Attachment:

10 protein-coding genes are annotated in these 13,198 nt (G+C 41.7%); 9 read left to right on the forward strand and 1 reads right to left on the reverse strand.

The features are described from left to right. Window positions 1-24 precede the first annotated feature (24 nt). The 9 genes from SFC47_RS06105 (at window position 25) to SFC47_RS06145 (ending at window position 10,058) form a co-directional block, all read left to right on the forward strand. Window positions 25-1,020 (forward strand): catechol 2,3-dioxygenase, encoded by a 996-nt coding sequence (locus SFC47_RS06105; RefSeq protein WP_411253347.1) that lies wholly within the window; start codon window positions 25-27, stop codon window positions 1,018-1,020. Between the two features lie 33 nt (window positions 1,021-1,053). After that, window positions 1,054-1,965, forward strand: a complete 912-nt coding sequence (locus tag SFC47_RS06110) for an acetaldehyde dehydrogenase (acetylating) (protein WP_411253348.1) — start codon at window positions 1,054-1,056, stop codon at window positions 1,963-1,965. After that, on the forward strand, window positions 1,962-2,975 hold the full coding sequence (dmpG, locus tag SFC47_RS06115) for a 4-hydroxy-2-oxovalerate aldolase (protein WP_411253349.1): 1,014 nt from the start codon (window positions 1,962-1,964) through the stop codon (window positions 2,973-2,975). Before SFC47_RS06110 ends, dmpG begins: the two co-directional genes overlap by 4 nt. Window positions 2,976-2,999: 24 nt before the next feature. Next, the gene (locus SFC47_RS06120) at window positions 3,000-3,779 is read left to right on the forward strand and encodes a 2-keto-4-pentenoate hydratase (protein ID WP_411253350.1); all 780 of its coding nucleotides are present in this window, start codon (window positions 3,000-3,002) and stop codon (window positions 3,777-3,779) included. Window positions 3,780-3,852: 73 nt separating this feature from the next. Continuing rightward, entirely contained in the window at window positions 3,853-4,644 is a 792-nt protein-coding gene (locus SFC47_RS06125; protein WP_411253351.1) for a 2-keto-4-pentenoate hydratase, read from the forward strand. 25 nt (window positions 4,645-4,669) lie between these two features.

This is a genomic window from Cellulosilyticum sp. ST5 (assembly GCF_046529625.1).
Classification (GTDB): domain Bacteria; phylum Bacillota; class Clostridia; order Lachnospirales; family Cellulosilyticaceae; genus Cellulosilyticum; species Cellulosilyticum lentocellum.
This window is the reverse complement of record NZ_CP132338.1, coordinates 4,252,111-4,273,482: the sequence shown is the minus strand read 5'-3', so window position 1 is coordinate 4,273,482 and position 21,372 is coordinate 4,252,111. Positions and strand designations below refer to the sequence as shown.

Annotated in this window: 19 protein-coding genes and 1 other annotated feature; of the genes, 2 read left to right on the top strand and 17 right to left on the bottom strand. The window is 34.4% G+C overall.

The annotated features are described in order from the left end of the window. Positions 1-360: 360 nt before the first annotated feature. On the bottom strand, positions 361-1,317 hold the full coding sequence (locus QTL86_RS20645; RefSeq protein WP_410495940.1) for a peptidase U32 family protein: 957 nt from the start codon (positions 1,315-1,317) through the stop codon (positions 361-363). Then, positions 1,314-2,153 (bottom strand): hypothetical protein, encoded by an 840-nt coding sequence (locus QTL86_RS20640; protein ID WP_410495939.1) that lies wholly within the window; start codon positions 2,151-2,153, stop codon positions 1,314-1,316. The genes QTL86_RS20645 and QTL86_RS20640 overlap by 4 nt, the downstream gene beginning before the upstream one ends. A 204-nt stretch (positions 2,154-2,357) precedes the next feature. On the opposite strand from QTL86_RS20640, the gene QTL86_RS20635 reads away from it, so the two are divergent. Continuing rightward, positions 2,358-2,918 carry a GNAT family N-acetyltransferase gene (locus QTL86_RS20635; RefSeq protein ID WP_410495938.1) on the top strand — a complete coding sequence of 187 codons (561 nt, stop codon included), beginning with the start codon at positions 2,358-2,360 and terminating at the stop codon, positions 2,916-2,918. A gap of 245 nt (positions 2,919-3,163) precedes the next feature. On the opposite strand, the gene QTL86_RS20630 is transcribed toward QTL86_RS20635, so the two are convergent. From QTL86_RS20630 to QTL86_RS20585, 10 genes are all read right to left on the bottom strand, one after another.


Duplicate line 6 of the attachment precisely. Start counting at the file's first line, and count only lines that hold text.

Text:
Annotated in this window: 19 protein-coding genes and 1 other annotated feature; of the genes, 2 read left to right on the top strand and 17 right to left on the bottom strand. The window is 34.4% G+C overall.